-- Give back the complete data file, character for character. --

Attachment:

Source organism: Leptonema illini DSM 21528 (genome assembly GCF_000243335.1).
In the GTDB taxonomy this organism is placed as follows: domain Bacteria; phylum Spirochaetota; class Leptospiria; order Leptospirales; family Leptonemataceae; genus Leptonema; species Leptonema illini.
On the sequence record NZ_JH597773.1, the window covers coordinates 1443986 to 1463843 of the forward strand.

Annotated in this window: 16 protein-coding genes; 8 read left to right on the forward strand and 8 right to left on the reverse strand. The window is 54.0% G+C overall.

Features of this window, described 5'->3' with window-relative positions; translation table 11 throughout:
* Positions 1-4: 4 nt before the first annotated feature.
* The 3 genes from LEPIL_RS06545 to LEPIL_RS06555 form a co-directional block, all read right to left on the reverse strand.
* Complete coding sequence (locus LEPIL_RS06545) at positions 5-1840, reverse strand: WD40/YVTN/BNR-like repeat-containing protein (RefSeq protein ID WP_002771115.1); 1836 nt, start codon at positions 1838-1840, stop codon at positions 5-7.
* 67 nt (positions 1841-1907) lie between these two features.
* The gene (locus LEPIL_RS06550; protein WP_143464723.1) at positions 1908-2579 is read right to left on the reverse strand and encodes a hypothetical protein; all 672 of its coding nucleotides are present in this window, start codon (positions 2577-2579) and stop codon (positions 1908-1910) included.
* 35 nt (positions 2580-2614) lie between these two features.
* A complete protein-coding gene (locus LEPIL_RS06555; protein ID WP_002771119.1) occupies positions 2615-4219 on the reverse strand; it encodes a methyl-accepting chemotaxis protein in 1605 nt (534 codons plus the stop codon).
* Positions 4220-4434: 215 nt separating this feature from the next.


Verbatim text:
Source organism: Leptonema illini DSM 21528 (genome assembly GCF_000243335.1).
In the GTDB taxonomy this organism is placed as follows: domain Bacteria; phylum Spirochaetota; class Leptospiria; order Leptospirales; family Leptonemataceae; genus Leptonema; species Leptonema illini.
On the sequence record NZ_JH597773.1, the window covers coordinates 1443986 to 1463843 of the forward strand.

Annotated in this window: 16 protein-coding genes; 8 read left to right on the forward strand and 8 right to left on the reverse strand. The window is 54.0% G+C overall.

Features of this window, described 5'->3' with window-relative positions; translation table 11 throughout:
* Positions 1-4: 4 nt before the first annotated feature.
* The 3 genes from LEPIL_RS06545 to LEPIL_RS06555 form a co-directional block, all read right to left on the reverse strand.
* Complete coding sequence (locus LEPIL_RS06545) at positions 5-1840, reverse strand: WD40/YVTN/BNR-like repeat-containing protein (RefSeq protein ID WP_002771115.1); 1836 nt, start codon at positions 1838-1840, stop codon at positions 5-7.
* 67 nt (positions 1841-1907) lie between these two features.
* The gene (locus LEPIL_RS06550; protein WP_143464723.1) at positions 1908-2579 is read right to left on the reverse strand and encodes a hypothetical protein; all 672 of its coding nucleotides are present in this window, start codon (positions 2577-2579) and stop codon (positions 1908-1910) included.
* 35 nt (positions 2580-2614) lie between these two features.
* A complete protein-coding gene (locus LEPIL_RS06555; protein ID WP_002771119.1) occupies positions 2615-4219 on the reverse strand; it encodes a methyl-accepting chemotaxis protein in 1605 nt (534 codons plus the stop codon).
* Positions 4220-4434: 215 nt separating this feature from the next.